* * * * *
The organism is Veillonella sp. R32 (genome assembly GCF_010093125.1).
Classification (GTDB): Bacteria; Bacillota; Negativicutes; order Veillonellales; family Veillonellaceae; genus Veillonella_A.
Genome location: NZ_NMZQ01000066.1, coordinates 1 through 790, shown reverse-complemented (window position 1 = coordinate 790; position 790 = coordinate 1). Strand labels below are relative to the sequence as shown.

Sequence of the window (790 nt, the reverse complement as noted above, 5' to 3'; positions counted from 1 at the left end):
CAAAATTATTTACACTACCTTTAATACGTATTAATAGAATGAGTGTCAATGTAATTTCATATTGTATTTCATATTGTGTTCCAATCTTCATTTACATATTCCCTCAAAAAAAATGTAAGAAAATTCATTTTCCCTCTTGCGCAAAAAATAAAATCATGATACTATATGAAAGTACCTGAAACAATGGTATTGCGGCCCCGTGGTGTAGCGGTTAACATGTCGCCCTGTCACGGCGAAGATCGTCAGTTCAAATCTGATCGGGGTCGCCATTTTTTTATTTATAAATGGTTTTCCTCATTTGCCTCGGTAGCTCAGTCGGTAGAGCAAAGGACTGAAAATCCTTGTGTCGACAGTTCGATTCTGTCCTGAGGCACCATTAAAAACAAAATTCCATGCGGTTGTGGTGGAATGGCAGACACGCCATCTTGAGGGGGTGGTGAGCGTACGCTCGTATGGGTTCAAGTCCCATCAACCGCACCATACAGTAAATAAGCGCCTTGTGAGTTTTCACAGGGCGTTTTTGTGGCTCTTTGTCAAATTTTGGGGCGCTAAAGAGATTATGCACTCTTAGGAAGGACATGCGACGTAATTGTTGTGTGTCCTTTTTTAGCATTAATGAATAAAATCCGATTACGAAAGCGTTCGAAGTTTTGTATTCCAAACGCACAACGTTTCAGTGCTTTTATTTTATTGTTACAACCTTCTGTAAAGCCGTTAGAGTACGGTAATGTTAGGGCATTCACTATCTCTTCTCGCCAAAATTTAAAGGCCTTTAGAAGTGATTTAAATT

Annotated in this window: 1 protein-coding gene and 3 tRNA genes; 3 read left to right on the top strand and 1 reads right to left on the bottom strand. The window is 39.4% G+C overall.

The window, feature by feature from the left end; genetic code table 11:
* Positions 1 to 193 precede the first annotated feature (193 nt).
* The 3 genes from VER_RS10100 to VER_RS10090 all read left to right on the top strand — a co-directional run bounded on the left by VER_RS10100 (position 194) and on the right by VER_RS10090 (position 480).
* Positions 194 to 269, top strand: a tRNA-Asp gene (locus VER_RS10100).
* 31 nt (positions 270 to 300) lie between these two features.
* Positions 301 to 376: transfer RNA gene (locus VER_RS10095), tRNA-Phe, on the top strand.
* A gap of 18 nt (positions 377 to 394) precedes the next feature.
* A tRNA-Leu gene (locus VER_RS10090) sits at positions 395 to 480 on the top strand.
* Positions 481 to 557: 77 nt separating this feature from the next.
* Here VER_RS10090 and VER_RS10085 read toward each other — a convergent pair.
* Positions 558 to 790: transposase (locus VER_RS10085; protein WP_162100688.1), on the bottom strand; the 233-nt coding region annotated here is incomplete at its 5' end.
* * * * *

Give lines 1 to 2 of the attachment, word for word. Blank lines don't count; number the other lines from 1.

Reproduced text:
The organism is Veillonella sp. R32 (genome assembly GCF_010093125.1).
Classification (GTDB): Bacteria; Bacillota; Negativicutes; order Veillonellales; family Veillonellaceae; genus Veillonella_A.